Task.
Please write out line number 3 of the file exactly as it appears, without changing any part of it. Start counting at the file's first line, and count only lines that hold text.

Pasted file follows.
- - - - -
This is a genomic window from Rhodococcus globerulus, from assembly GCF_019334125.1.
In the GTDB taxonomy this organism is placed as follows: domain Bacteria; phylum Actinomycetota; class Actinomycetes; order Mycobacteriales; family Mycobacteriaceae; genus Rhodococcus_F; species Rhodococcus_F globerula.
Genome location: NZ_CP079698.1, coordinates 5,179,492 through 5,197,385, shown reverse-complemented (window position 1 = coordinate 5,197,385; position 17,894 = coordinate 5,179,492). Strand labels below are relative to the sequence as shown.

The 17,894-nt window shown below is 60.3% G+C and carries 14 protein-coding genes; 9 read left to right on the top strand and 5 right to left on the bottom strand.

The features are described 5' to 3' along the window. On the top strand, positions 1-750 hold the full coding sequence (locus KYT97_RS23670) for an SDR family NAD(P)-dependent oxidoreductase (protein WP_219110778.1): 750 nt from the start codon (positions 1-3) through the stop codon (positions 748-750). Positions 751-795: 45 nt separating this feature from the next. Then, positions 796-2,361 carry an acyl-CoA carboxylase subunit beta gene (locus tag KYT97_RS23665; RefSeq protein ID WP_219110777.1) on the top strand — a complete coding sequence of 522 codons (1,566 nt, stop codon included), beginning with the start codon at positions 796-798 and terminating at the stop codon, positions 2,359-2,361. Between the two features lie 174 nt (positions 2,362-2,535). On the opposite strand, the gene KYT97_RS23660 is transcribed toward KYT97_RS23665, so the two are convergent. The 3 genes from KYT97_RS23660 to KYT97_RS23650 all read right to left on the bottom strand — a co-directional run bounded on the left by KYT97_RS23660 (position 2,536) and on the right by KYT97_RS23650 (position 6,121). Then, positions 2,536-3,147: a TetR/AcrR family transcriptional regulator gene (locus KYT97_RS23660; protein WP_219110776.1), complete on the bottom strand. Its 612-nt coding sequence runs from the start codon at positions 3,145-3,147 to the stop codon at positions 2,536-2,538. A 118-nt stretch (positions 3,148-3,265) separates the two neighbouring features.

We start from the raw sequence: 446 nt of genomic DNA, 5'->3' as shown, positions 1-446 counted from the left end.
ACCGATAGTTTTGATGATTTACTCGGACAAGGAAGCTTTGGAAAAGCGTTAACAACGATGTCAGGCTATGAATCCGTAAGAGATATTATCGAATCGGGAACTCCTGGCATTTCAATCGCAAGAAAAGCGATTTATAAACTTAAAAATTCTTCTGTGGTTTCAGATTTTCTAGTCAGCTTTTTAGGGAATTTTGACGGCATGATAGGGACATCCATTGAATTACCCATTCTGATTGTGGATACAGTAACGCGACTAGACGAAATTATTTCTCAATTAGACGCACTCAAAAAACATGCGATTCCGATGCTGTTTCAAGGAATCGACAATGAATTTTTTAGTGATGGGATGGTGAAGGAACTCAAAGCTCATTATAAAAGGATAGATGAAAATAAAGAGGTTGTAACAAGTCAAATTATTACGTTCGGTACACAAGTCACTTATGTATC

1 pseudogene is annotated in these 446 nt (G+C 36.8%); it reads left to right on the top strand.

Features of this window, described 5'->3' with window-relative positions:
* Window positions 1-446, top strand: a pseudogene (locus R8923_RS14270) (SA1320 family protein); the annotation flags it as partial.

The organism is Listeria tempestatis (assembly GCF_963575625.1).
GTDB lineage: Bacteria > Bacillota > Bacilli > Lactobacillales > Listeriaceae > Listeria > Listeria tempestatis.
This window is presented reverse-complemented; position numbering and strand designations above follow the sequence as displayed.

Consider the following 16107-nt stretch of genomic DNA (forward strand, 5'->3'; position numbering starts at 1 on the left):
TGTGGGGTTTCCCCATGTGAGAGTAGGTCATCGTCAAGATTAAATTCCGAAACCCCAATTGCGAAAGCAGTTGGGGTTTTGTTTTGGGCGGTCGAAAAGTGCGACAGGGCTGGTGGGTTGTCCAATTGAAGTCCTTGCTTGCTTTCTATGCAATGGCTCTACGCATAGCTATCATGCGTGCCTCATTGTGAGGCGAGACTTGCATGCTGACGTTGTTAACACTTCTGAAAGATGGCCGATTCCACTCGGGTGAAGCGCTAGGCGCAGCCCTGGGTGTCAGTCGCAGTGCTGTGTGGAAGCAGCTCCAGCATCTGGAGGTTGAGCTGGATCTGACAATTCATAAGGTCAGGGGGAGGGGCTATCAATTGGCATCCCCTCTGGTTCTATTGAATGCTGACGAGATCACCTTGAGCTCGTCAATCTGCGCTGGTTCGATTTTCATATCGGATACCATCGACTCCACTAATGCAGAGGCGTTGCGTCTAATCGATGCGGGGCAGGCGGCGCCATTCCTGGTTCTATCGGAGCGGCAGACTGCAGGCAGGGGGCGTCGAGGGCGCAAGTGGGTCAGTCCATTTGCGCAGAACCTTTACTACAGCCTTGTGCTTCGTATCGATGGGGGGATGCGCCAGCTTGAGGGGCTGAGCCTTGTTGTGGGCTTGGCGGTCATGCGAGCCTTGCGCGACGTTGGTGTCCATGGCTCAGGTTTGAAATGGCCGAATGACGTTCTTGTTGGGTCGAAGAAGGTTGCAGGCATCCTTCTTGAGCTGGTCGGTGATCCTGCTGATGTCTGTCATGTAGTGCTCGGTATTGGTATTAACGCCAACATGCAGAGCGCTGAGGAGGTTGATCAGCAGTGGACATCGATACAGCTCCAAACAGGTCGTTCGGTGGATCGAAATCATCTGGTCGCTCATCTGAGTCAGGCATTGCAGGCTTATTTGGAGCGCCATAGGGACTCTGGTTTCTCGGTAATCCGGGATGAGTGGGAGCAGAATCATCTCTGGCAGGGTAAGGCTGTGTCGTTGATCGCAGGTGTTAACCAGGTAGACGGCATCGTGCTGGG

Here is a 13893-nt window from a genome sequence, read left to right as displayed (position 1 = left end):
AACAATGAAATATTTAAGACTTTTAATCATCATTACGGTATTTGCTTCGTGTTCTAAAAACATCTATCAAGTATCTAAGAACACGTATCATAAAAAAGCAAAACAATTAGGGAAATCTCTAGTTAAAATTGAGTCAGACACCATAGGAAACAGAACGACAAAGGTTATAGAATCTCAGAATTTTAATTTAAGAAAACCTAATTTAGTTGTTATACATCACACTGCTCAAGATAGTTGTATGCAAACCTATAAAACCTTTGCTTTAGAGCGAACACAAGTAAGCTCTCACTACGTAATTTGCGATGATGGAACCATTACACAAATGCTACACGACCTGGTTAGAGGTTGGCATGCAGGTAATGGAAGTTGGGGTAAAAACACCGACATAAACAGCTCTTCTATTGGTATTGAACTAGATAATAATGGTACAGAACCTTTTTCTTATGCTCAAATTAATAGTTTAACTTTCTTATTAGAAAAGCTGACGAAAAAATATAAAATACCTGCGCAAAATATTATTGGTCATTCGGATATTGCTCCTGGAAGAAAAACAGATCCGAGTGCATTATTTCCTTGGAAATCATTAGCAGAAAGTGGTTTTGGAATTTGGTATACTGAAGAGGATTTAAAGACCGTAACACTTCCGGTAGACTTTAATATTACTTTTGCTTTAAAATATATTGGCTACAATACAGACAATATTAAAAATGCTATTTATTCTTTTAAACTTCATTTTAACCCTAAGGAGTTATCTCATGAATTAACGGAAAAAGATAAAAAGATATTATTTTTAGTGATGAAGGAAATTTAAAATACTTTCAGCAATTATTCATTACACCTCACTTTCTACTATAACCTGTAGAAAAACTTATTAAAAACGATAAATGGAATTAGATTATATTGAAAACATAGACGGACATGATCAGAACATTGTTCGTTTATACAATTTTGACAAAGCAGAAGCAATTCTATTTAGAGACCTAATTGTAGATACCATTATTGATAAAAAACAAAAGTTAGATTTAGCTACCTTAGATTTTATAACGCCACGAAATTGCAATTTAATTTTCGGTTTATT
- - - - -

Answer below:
Genome location: NZ_CP079698.1, coordinates 5,179,492 through 5,197,385, shown reverse-complemented (window position 1 = coordinate 5,197,385; position 17,894 = coordinate 5,179,492). Strand labels below are relative to the sequence as shown.